The cat considered--the cat considered?—and then the scruffy animal patted at one of the chess pieces until it occupied another space on the board.
The Mad Hatter's expression morphed instantly from smugness to distress and he wailed, "Checkmate? Checkmate?!"
Batgirl blinked again and wondered idly if her eyes had gone crazy. Surely she couldn't be seeing what she was seeing…right? One of Gotham's most fearsome villains playing chess with a cat, okay, she could buy that if she absolutely had to; but the cat playing back? That…that would just be crazy.
But no, no, the Hatter slumped in his chair, his face in his hands and the cat looked on, disinterested. It yawned and swept its tail over the tabletop, knocking all the captured pieces aside. They clattered noisily as they hit the floor and Tetch's head snapped up, his demeanor instantly altered. His gaze slid over the scattered chessmen and his face contorted with rage.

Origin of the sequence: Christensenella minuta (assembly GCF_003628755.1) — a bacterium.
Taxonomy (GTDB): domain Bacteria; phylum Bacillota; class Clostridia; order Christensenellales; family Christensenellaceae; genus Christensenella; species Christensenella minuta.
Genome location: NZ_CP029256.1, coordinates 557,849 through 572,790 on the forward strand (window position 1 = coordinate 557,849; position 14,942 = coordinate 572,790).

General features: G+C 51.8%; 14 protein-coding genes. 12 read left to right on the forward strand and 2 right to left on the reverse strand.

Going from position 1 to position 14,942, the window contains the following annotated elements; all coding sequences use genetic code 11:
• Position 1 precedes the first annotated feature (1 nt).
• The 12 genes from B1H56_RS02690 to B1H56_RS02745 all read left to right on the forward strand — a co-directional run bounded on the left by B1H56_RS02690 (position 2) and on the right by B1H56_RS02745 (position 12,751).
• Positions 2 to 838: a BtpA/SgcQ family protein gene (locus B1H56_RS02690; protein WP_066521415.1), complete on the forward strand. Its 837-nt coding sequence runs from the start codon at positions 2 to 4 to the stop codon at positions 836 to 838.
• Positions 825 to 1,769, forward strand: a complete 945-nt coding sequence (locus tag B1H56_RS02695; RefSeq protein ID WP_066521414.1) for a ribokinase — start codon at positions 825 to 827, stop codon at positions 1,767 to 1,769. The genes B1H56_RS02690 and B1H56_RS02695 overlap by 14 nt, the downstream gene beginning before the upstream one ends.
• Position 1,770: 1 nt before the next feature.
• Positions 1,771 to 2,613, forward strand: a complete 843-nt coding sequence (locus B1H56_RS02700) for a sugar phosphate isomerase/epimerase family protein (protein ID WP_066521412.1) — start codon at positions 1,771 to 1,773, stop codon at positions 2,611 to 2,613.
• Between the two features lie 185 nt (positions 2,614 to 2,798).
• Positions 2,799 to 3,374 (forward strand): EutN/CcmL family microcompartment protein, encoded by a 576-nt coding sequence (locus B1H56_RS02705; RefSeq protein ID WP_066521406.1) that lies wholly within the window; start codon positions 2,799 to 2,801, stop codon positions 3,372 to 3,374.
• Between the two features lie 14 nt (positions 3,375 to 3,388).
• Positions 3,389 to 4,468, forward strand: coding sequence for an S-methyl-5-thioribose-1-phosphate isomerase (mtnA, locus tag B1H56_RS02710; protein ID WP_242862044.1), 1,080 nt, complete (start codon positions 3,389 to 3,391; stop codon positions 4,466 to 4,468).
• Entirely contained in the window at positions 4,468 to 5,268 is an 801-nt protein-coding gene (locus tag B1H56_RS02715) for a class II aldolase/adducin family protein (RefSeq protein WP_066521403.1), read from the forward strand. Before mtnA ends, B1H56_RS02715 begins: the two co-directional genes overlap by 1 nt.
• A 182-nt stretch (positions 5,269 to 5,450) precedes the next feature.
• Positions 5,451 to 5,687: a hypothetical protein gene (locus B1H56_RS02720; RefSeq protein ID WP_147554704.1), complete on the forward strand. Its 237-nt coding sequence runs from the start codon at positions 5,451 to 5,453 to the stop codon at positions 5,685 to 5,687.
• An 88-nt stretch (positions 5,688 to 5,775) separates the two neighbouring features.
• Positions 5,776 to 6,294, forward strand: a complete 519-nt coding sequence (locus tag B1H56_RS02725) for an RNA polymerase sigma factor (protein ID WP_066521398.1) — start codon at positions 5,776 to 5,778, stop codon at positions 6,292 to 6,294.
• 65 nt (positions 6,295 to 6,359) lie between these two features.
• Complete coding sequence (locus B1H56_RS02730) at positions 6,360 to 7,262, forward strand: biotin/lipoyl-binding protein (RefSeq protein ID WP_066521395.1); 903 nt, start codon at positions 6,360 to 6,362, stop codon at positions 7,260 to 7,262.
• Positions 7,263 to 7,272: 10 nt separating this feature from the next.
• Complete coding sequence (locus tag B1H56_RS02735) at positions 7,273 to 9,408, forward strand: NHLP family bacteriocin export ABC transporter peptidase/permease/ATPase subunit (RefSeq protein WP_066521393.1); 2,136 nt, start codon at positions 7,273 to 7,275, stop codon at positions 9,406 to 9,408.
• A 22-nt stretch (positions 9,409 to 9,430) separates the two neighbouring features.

"Adding insult to injury?" he angrily shouted, lunging for the defenseless creature seated opposite him. "Beating my army on the field of battle isn't enough, you must finish off the wounded and imprisoned?!"
Her senses finally returned with Tetch's show of violence, Batgirl struck, tackling the small man and dragging him to the ground. She cuffed the Mad Hatter with ease, thus saving the grubby cat from being throttled within an inch of its life. She shook off the idea that the cat had actually been playing chess and chalked it up to the fact that Jervis Tetch lived up to his chosen villainous moniker a little bit too well. He was just crazy and the cat was just…being a cat. Sure. Cats liked to swat at things and make them move; why not a chess piece?